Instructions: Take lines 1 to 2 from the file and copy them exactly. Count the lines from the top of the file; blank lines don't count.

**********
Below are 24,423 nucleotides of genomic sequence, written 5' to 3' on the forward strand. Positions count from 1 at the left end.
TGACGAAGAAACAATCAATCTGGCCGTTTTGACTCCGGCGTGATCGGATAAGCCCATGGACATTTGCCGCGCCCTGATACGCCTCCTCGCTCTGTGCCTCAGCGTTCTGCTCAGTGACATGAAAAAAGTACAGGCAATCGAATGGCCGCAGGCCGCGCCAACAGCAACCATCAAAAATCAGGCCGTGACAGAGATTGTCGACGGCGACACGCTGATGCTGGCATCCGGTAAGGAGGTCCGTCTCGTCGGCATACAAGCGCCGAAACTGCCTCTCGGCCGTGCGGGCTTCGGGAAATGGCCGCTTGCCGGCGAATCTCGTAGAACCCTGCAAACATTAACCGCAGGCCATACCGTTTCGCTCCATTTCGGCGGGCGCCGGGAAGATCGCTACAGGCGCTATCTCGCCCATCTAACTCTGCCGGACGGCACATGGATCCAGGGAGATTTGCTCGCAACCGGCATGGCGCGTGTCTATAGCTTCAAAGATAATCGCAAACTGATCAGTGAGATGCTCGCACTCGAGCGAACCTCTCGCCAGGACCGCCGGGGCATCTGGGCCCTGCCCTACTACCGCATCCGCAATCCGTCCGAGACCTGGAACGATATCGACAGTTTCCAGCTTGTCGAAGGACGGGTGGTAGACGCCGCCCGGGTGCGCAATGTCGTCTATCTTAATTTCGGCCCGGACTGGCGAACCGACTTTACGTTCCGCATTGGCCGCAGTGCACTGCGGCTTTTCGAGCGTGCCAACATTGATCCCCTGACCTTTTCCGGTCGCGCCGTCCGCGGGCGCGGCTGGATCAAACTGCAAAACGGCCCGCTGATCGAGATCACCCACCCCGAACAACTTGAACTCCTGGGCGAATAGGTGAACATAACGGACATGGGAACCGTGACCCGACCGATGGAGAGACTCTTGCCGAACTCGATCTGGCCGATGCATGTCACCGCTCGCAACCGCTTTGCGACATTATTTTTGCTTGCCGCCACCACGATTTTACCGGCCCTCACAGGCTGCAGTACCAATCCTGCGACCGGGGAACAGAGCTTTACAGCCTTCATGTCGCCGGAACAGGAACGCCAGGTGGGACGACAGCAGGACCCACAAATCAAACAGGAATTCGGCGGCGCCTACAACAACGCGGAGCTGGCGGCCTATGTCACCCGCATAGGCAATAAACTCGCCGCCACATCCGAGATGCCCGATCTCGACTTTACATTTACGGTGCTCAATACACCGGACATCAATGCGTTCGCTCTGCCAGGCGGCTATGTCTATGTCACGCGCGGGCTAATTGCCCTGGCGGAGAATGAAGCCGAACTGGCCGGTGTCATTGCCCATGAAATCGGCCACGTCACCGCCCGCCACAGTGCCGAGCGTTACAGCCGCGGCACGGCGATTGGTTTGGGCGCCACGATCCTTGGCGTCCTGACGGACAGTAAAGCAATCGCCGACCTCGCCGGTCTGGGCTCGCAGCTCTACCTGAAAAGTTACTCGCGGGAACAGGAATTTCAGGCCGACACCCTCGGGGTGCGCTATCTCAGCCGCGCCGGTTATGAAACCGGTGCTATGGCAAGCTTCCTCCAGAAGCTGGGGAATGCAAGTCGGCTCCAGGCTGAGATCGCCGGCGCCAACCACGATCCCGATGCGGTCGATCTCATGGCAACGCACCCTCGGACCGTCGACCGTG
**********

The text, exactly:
Below are 24,423 nucleotides of genomic sequence, written 5' to 3' on the forward strand. Positions count from 1 at the left end.
TGACGAAGAAACAATCAATCTGGCCGTTTTGACTCCGGCGTGATCGGATAAGCCCATGGACATTTGCCGCGCCCTGATACGCCTCCTCGCTCTGTGCCTCAGCGTTCTGCTCAGTGACATGAAAAAAGTACAGGCAATCGAATGGCCGCAGGCCGCGCCAACAGCAACCATCAAAAATCAGGCCGTGACAGAGATTGTCGACGGCGACACGCTGATGCTGGCATCCGGTAAGGAGGTCCGTCTCGTCGGCATACAAGCGCCGAAACTGCCTCTCGGCCGTGCGGGCTTCGGGAAATGGCCGCTTGCCGGCGAATCTCGTAGAACCCTGCAAACATTAACCGCAGGCCATACCGTTTCGCTCCATTTCGGCGGGCGCCGGGAAGATCGCTACAGGCGCTATCTCGCCCATCTAACTCTGCCGGACGGCACATGGATCCAGGGAGATTTGCTCGCAACCGGCATGGCGCGTGTCTATAGCTTCAAAGATAATCGCAAACTGATCAGTGAGATGCTCGCACTCGAGCGAACCTCTCGCCAGGACCGCCGGGGCATCTGGGCCCTGCCCTACTACCGCATCCGCAATCCGTCCGAGACCTGGAACGATATCGACAGTTTCCAGCTTGTCGAAGGACGGGTGGTAGACGCCGCCCGGGTGCGCAATGTCGTCTATCTTAATTTCGGCCCGGACTGGCGAACCGACTTTACGTTCCGCATTGGCCGCAGTGCACTGCGGCTTTTCGAGCGTGCCAACATTGATCCCCTGACCTTTTCCGGTCGCGCCGTCCGCGGGCGCGGCTGGATCAAACTGCAAAACGGCCCGCTGATCGAGATCACCCACCCCGAACAACTTGAACTCCTGGGCGAATAGGTGAACATAACGGACATGGGAACCGTGACCCGACCGATGGAGAGACTCTTGCCGAACTCGATCTGGCCGATGCATGTCACCGCTCGCAACCGCTTTGCGACATTATTTTTGCTTGCCGCCACCACGATTTTACCGGCCCTCACAGGCTGCAGTACCAATCCTGCGACCGGGGAACAGAGCTTTACAGCCTTCATGTCGCCGGAACAGGAACGCCAGGTGGGACGACAGCAGGACCCACAAATCAAACAGGAATTCGGCGGCGCCTACAACAACGCGGAGCTGGCGGCCTATGTCACCCGCATAGGCAATAAACTCGCCGCCACATCCGAGATGCCCGATCTCGACTTTACATTTACGGTGCTCAATACACCGGACATCAATGCGTTCGCTCTGCCAGGCGGCTATGTCTATGTCACGCGCGGGCTAATTGCCCTGGCGGAGAATGAAGCCGAACTGGCCGGTGTCATTGCCCATGAAATCGGCCACGTCACCGCCCGCCACAGTGCCGAGCGTTACAGCCGCGGCACGGCGATTGGTTTGGGCGCCACGATCCTTGGCGTCCTGACGGACAGTAAAGCAATCGCCGACCTCGCCGGTCTGGGCTCGCAGCTCTACCTGAAAAGTTACTCGCGGGAACAGGAATTTCAGGCCGACACCCTCGGGGTGCGCTATCTCAGCCGCGCCGGTTATGAAACCGGTGCTATGGCAAGCTTCCTCCAGAAGCTGGGGAATGCAAGTCGGCTCCAGGCTGAGATCGCCGGCGCCAACCACGATCCCGATGCGGTCGATCTCATGGCAACGCACCCTCGGACCGTCGACCGTG